One of the reasons Fault Line Theatre does what it does is that we believe stories are an essential part of society. Sure, a good story/a good play/a good film can be fun or entertaining, but at their core, stories teach us empathy. Last month, The Harvard Business Review published a fantastic article called “Why Your Brain Loves Good Storytelling” by Paul J. Zak. Though it focuses primarily on the human response to filmed stories, I think the results are universal to all stories, including those told on the stage.
It is quiet and dark. The theater is hushed. James Bond skirts along the edge of a building as his enemy takes aim. Here in the audience, heart rates increase and palms sweat. I know this to be true because instead of enjoying the movie myself, I am measuring the brain activity of a dozen viewers. For me, excitement has a different source: I am watching an amazing neural ballet in which a story line changes the activity of people’s brains.
Many business people have already discovered the power of storytelling in a practical sense – they have observed how compelling a well-constructed narrative can be. But recent scientific work is putting a much finer point on just how stories change our attitudes, beliefs, and behaviors.
As social creatures, we depend on others for our survival and happiness. A decade ago, my lab discovered that a neurochemical called oxytocin is a key “it’s safe to approach others” signal in the brain. Oxytocin is produced when we are trusted or shown a kindness, and it motivates cooperation with others. It does this by enhancing the sense of empathy, our ability to experience others’ emotions. Empathy is important for social creatures because it allows us to understand how others are likely to react to a situation, including those with whom we work.
More recently my lab wondered if we could “hack” the oxytocin system to motivate people to engage in cooperative behaviors. To do this, we tested if narratives shot on video, rather than face-to-face interactions, would cause the brain to make oxytocin. By taking blood draws before and after the narrative, we found that character-driven stories do consistently cause oxytocin synthesis. Further, the amount of oxytocin released by the brain predicted how much people were willing to help others; for example, donating money to a charity associated with the narrative.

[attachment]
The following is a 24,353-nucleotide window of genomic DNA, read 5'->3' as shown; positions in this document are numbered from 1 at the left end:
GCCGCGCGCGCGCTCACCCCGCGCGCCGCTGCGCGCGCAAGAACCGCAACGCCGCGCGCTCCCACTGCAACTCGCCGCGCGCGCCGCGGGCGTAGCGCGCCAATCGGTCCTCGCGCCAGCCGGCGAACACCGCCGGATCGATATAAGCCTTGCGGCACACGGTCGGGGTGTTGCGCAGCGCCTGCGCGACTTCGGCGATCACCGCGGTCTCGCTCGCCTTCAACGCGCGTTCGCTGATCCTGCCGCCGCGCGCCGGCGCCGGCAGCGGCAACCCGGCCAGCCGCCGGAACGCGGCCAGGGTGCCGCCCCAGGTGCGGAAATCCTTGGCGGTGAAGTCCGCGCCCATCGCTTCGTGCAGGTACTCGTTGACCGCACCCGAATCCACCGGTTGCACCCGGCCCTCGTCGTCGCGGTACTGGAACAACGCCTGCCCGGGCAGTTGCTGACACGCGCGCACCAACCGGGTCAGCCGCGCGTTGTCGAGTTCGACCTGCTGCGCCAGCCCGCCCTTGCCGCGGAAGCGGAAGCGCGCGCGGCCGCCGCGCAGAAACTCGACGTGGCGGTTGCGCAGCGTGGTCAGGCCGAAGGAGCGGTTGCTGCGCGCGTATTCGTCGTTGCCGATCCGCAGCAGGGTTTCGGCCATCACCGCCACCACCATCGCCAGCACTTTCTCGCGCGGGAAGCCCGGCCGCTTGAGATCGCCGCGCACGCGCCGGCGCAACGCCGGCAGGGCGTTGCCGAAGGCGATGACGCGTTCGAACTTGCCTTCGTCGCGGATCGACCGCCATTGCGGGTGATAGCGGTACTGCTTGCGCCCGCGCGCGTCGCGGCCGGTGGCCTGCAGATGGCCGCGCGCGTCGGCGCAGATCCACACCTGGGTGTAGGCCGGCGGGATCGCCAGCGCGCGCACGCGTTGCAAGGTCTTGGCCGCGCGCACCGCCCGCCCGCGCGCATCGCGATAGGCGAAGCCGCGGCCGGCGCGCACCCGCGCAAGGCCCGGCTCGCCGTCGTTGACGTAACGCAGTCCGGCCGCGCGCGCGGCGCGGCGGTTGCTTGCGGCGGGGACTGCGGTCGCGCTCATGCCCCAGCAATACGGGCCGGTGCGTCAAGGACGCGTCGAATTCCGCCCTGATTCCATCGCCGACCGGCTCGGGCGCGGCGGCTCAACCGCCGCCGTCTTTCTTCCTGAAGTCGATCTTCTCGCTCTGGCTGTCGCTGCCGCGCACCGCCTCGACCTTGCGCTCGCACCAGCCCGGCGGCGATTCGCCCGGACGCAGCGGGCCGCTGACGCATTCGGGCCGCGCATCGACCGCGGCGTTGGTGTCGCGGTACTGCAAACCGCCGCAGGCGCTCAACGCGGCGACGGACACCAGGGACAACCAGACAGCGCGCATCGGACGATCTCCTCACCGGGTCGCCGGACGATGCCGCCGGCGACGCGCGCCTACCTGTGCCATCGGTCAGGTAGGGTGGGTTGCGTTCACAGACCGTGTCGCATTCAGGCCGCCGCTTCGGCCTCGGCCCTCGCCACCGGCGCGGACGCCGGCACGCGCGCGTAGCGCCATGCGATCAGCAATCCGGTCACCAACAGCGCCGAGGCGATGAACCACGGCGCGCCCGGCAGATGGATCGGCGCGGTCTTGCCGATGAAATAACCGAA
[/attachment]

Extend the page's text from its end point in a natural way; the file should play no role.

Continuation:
In subsequent studies we have been able to deepen our understanding of why stories motivate voluntary cooperation. (This research was given a boost when, with funding from the U.S. Department of Defense, we developed ways to measure oxytocin release noninvasively at up to one thousand times per second.) We discovered that, in order to motivate a desire to help others, a story must first sustain attention – a scarce resource in the brain – by developing tension during the narrative. If the story is able to create that tension then it is likely that attentive viewers/listeners will come to share the emotions of the characters in it, and after it ends, likely to continue mimicking the feelings and behaviors of those characters. This explains the feeling of dominance you have after James Bond saves the world, and your motivation to work out after watching the Spartans fight in 300.
These findings on the neurobiology of storytelling are relevant to business settings. For example, my experiments show that character-driven stories with emotional content result in a better understanding of the key points a speaker wishes to make and enable better recall of these points weeks later. In terms of making impact, this blows the standard PowerPoint presentation to bits. I advise business people to begin every presentation with a compelling, human-scale story. Why should customers or a person on the street care about the project you are proposing? How does it change the world or improve lives? How will people feel when it is complete? These are the components that make information persuasive and memorable.
My research has also shown that stories are useful inside organizations. We know that people are substantially more motivated by their organization’s transcendent purpose (how it improves lives) than by its transactional purpose (how it sells goods and services). Transcendent purpose is effectively communicated through stories – for example, by describing the pitiable situations of actual, named customers and how their problems were solved by your efforts. Make your people empathize with the pain the customer experiened and they will also feel the pleasure of its resolution – all the more if some heroics went in to reducing suffering or struggle, or producing joy. Many of us know from Joseph Campbell’s work that enduring stories tend to share a dramatic arc in which a character struggles and eventually finds heretofore unknown abilities and uses these to triumph over adversity; my work shows that the brain is highly attracted to this story style.
Finally, don’t forget that your organization has its own story – its founding myth. An effective way to communicate transcendent purpose is by sharing that tale. What passion led the founder(s) to risk health and wealth to start the enterprise? Why was it so important, and what barriers had to be overcome? These are the stories that, repeated over and over, stay core to the organization’s DNA. They provide guidance for daily decision-making as well as the motivation that comes with the conviction that the organization’s work must go on, and needs everyone’s full engagement to make a difference in people’s lives.
When you want to motivate, persuade, or be remembered, start with a story of human struggle and eventual triumph. It will capture people’s hearts – by first attracting their brains.